The Nickel and Nickel Merlot was superb. A red wine from Nickel and Nickel is like a symphony by Mozart – they both exhibit complexity within a beautiful structure. The Nickel and Nickel Merlot has a beautiful, silky texture and a nice upfront berry flavor mixed with a tinge of vanilla. The tannins are beautifully integrated providing a sound structure without any astringency.

However, with the exception of Nickel and Nickel and perhaps a few others (Rutherford Hill in a good year), merlots are insipid and lack complexity. If the Napa winemakers are listening very closely, they can hear me whispering, "Please start blending your Merlots."

Thursday, February 03, 2005

Heretic! Heretic!

2003 Chateau d’Oupia "Les Heretiques" Vin de Pays l’Herault
February 2, 2005
Jen’s notes

How could you go wrong with a wine called The Heretics? I picked this one up at K&L Wine Merchants the other night, having gone there to buy the wine** for Shane’s birthday dinner. The blue-purple label immediately caught my eye, and then I saw that name. And then I saw that it was only $7.99! K&L’s write-up looked promising, so I figured, what the heck?

The label, by the way, bears a partial astronomical map, conjuring up images of poor Galileo proclaiming, "I recant! I recant!" Ah, if only he’d had this wine to give him strength; we wouldn’t recant at all, and look forward to enjoying it again.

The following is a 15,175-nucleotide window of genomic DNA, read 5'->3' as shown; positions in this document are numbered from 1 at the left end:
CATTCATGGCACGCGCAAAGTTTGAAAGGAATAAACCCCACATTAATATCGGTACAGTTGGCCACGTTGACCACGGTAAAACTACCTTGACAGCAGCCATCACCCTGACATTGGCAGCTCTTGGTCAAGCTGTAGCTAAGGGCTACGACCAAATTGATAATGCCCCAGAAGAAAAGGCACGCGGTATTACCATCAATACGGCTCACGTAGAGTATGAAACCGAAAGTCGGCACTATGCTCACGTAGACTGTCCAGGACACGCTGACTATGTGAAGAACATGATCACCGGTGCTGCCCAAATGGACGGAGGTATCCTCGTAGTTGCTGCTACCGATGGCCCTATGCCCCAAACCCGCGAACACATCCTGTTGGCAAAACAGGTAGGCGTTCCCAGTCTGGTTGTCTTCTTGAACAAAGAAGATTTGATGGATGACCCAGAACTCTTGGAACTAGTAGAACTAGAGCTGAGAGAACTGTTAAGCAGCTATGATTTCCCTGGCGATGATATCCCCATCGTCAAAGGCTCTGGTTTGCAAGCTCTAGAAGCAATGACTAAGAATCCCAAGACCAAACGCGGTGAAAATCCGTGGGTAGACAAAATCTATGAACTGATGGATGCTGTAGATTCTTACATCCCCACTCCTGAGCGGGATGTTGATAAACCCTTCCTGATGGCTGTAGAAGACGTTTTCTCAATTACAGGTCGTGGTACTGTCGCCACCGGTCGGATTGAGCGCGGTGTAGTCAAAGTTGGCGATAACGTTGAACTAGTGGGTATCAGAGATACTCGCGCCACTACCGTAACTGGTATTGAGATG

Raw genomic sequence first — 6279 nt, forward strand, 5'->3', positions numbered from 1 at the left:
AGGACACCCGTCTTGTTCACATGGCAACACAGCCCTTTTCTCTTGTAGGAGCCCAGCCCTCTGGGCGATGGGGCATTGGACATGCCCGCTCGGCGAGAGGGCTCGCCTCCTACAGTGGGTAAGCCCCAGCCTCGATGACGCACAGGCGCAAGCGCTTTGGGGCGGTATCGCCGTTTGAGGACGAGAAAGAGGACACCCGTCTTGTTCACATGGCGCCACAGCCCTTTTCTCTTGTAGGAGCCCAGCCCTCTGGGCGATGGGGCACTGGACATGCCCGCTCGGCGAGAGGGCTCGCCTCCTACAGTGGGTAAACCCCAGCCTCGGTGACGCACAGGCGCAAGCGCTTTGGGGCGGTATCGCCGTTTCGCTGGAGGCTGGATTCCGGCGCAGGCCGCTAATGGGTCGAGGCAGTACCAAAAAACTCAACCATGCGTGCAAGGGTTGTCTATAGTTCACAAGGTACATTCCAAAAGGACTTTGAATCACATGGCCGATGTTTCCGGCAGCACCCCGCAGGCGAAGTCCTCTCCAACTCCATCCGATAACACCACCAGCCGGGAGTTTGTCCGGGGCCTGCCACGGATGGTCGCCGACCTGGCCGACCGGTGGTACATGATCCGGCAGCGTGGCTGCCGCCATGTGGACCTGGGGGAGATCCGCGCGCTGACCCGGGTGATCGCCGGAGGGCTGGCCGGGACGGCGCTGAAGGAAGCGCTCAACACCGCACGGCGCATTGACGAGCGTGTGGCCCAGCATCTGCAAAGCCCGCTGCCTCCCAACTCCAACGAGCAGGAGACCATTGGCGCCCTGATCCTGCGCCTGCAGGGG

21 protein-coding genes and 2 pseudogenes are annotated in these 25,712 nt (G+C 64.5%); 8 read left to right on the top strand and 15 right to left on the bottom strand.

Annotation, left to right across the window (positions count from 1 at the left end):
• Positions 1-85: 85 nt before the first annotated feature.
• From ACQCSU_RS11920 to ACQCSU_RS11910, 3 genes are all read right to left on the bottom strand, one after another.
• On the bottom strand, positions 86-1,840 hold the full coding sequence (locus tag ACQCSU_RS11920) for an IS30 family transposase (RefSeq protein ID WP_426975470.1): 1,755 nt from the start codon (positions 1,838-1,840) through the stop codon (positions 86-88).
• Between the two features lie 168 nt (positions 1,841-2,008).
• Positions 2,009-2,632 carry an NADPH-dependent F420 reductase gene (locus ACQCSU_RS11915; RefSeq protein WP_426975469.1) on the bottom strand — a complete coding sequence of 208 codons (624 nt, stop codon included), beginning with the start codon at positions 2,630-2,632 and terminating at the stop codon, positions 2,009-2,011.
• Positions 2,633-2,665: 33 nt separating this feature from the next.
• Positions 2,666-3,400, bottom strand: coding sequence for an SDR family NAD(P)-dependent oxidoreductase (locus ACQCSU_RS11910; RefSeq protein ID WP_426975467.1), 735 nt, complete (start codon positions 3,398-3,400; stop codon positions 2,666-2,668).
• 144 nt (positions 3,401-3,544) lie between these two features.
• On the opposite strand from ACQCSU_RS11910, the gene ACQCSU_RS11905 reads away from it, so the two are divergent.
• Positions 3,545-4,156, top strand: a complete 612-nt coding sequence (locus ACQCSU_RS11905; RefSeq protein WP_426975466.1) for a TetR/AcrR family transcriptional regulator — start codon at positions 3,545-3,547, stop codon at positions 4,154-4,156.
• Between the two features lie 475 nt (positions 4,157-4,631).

The Goods

The wine is the dark red-purple of rubies, with hints of violets and berry fruit on the nose. Deceptively light in body, given the deep color. This is the perfect food wine – nice flavors, but not overwhelming; very clean and accessible. Although we detected the violet and cherry flavors in our first few sips, it took about half a glass or more to uncover deeper, rounder fruit, blended with peppery spices, cardamom and tobacco. This wine definitely developed more complexity in the glass. I found myself enjoying the second glass much more than the first. The flavors, harmonious from the beginning, practically sang on my palate, and seemed even more pronounced.

Region and Varietals

Les Heretiques is from the Languedoc region of France, which, over the last 15 years or so, has begun developing better and better wines. L’Herault, in particular, has seen improvements in planting and vinification techniques.

Interestingly, the varietals used in Languedoc, and l’Herault in particular, are often the same as those used in Rhone, such as Marsanne, Mourvedre, Syrah, Carignan and Grenache. One of the improvements in Languedoc is the increasing use of Cabernet Sauvignon and Merlot as well.

While Les Heretiques exhibited some lovely Rhone characteristics, such the hints of violet on the nose and palate, this wine was lighter in body than some of the Rhones to which we were accustomed.

The Nerd Lecture

There is an important distinction between a Vin de Pays (VdP), of which Les Heretiques is an example, and Vin du Pays. Vin de Pays means "country wine." This is the third-highest category in France’s quality control system. It is important to note that this system is purely regulatory; its purpose is to set certain minimum standards for the production of wine.

Conventional wisdom among American consumers of French wine is that Appellation d’Origine Controlee (AOC) is the only wine worth drinking. While AOC wines occupy the highest level in France’s system, this assertion is a mistake. Les Heretiques is merely one example of a delightful, food-friendly table wine that is often found among the VdP.